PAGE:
Soho, Buenos Aires’ chic quarter

(continuer en français) – Last updated: June 12, 2022

The metropolitan area of Buenos Aires has 12 million inhabitants. The Argentine capital is divided into 48 neighbourhoods, each with a degree of administrative identity. Parlermo is the largest, mainly residential neighbourhood. Its wealthy population has created a pleasant living atmosphere.

Within Palermo, Soho is the most attractive area for strolling, shopping and drinking. Many foreign residents have settled here for varying lengths of time, creating a cosmopolitan vibe where travellers can easily find their place.

Soho consists mainly of one- and two-storey houses, leaving the higher buildings on its edges. The streets form a grid of one-way lanes, except for bicycles which have their own two-way lanes.

The streets are shaded by large trees of varying species.

The heart of Soho is the Plaza Julio Cortázar, which everyone still calls Plaza Serrano. Here, the café terraces can spread out without the disturbance of traffic pushed back on only two of its sides.

In part of Serrano Square and in the adjacent streets, on weekends a craft market spreads out its stalls, fostering a bohemian feel in keeping with the local population.

Away from the traffic of the main streets, there are small side streets that connect them. This is where neighbourhood life has found a peaceful refuge. Neighbours set up their chairs here, groups of friends come to sit on pavement, thus escaping the commercial pressure of the café terraces.

It is also in these transverse streets that street art has flourished, dragging all those wishing to be photographed in front of these mostly ephemeral wall decorations.

The small houses in Soho are mostly from the 1930s and 1940s, in a European Art-Deco style. There is a strong tendency to cover the facades with street art-inspired paintings, as if to guard against graffiti. Large painted faces on the walls follow the passers-by with their gaze.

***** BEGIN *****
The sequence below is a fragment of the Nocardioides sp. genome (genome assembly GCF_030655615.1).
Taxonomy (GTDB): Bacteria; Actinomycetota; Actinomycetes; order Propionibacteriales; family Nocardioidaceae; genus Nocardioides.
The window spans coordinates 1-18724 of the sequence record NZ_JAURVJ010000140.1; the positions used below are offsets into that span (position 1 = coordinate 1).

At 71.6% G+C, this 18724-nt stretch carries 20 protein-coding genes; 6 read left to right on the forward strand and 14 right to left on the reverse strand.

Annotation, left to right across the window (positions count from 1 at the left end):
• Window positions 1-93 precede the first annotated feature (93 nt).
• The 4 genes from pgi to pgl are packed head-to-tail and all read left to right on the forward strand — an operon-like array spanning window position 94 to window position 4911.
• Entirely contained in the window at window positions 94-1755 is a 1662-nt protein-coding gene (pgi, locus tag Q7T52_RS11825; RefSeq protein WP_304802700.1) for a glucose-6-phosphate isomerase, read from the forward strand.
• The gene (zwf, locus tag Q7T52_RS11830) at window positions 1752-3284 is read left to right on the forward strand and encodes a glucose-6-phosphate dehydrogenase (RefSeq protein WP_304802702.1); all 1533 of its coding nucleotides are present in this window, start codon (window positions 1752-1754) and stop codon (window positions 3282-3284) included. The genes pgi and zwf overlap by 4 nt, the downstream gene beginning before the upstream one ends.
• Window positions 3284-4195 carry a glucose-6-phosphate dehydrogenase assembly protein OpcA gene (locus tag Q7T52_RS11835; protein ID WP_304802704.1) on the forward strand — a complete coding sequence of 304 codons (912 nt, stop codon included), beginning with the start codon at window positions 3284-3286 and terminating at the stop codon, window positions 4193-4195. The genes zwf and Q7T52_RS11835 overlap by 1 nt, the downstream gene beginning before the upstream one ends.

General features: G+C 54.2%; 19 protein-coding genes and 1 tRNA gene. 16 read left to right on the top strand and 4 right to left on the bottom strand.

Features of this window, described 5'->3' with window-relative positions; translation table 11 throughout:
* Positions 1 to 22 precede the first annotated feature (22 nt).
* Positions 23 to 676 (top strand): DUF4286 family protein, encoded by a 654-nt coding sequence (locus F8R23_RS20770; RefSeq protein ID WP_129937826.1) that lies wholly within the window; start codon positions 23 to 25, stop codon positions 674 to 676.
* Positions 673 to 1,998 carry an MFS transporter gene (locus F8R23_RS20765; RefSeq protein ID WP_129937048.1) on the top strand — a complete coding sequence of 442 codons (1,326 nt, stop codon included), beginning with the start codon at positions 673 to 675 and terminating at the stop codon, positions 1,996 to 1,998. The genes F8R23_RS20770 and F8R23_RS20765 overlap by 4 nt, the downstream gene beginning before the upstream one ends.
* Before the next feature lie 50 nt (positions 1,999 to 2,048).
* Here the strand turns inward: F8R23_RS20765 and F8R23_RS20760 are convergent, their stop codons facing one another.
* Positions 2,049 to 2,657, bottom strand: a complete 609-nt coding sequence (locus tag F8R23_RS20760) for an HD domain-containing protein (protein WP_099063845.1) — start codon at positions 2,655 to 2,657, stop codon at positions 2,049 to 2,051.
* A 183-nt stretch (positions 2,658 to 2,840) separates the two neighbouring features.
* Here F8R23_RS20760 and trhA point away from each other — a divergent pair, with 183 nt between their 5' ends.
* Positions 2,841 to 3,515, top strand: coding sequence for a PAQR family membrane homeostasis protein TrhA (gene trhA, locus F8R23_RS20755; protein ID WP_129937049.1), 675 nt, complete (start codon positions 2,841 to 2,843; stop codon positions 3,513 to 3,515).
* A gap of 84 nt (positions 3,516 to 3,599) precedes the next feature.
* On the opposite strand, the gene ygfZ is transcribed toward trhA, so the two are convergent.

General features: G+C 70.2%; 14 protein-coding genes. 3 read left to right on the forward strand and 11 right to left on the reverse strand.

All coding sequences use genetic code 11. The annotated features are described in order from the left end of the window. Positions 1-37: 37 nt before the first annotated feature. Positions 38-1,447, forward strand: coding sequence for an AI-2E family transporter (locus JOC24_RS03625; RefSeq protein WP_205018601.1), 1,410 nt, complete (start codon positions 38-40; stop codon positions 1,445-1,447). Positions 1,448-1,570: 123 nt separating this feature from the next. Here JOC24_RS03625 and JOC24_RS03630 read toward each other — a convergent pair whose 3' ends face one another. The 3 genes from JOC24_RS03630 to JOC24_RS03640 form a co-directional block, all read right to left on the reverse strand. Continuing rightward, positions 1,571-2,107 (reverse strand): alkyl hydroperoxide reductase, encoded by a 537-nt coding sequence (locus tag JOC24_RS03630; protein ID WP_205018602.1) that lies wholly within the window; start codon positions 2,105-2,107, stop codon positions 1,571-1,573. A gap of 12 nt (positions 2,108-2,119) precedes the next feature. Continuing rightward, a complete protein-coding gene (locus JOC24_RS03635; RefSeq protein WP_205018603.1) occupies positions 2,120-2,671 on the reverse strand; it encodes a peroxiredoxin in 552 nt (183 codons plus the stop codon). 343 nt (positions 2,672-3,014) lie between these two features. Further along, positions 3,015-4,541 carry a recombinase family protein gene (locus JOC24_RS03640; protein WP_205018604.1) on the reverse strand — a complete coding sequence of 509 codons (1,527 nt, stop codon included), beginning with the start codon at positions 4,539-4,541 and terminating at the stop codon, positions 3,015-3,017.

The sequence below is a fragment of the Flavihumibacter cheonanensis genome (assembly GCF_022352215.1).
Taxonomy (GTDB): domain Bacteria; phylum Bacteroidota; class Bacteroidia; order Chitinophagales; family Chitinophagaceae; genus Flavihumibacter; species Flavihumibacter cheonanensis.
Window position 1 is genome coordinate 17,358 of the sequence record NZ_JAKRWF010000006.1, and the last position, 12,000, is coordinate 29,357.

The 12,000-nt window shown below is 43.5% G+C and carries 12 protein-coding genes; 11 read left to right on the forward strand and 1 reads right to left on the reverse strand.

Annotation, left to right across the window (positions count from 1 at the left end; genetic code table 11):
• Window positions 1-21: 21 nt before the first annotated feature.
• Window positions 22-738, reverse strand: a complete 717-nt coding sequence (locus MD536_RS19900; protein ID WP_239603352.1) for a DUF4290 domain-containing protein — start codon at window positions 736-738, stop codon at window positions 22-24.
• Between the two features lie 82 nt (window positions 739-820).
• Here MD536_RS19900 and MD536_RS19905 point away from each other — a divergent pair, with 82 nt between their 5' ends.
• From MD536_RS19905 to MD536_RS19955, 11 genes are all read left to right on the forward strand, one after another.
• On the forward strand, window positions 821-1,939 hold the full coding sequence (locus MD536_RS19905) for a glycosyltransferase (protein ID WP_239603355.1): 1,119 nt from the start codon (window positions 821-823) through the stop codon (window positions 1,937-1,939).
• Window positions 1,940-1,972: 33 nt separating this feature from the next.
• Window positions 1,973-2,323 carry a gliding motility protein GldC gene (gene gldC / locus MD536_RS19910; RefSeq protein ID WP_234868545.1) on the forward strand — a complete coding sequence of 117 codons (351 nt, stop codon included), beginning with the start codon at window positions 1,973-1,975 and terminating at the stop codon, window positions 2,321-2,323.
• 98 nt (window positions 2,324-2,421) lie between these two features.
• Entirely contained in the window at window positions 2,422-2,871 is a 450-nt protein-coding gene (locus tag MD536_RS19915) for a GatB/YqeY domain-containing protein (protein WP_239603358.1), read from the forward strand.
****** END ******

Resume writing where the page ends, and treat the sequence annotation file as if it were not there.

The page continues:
The nickname of Soho given to this part of Palermo is borrowed from London and New York, where its namesake neighbourhoods are filled with chic and trendy shops. There is a mixture of sophistication and casualness.

Elsewhere in Palermo there are shopping malls or department stores, here they are small boutiques, taking advantage of the old architecture revisited with a contemporary touch

With legislation requiring street corners to be laid out in an octagonal pattern, this widens the intersections which become attractive mini plazas. Argentine cuisine is based on meat, but also opens up to other horizons, and in the summer months the terraces are the most important.

But what you shouldn’t miss are the master ice-cream makers who put their talents at the service of connoisseur customers. Whether it’s dulce de leche or tropical fruits, the flavours are powerful. You have to try maracuyá.

Lucciano is one of those artisanal ice cream shops in Soho offering quality ice cream. Freddo is a chain of ice cream shops that can be found throughout Argentina and even in some other countries.

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    • I don’t have much memory for food, but ice cream and sorbets are different. I can remember addresses in Buenos Aires, like in Ipanema or Panama City 🙂


    • You are perfectly right, they are more or less endured or organised, by the public authorities or by individuals, with or without a message. All in all, they add colour and vibrancy to the city’ s architecture.


  1. we stayed in Palermo back in 2016. We had seven nights in Buenos Aires and it flew by. Not sure of what to make of the city to be honest. Palermo was certainly a very popular area and more modern that central BA. Musnt have spent time in Soho though because didnt see street art as frequently as this!

    Liked by 1 person

    • Soho is situated in the south of Palermo and has a bohemian feel, while the north of Palermo is a bit more formal, like the neighbouring La Recoleta.


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